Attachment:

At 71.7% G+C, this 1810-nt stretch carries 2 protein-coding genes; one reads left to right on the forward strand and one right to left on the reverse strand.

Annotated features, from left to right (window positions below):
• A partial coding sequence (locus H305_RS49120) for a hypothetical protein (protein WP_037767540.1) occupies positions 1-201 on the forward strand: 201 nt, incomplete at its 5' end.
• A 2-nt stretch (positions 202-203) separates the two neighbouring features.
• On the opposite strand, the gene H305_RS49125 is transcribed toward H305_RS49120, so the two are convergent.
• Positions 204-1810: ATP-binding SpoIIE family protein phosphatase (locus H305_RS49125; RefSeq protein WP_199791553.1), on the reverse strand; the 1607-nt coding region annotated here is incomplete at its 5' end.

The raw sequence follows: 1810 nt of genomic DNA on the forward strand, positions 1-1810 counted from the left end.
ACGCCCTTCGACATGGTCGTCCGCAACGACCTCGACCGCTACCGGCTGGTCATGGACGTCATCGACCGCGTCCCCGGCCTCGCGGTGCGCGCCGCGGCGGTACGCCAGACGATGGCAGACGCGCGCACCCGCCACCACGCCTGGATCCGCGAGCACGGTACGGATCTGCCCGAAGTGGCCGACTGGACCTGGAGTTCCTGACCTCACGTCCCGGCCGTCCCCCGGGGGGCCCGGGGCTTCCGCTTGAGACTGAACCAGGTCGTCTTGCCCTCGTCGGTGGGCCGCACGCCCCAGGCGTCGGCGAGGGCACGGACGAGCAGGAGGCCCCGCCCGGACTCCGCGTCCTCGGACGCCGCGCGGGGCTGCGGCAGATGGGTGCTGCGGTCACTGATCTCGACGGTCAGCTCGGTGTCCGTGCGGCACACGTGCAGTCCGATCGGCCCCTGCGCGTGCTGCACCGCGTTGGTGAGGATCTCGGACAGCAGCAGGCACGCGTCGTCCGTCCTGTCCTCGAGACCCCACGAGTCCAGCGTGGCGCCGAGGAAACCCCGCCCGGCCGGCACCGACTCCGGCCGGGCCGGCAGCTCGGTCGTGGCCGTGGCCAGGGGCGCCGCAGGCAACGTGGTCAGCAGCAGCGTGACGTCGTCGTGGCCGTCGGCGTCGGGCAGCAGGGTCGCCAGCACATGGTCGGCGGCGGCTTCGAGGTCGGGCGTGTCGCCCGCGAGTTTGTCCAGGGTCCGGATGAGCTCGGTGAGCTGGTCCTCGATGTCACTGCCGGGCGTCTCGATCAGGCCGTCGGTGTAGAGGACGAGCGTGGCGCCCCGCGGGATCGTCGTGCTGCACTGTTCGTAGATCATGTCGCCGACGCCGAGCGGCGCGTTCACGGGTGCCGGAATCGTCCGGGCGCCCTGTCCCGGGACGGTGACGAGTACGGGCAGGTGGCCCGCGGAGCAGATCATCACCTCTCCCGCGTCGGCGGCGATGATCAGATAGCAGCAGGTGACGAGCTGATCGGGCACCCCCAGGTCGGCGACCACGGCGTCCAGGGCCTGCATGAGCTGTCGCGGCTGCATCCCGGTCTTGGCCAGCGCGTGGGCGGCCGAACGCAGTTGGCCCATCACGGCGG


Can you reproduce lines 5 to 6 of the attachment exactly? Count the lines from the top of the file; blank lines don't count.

• On the opposite strand, the gene H305_RS49125 is transcribed toward H305_RS49120, so the two are convergent.
• Positions 204-1810: ATP-binding SpoIIE family protein phosphatase (locus H305_RS49125; RefSeq protein WP_199791553.1), on the reverse strand; the 1607-nt coding region annotated here is incomplete at its 5' end.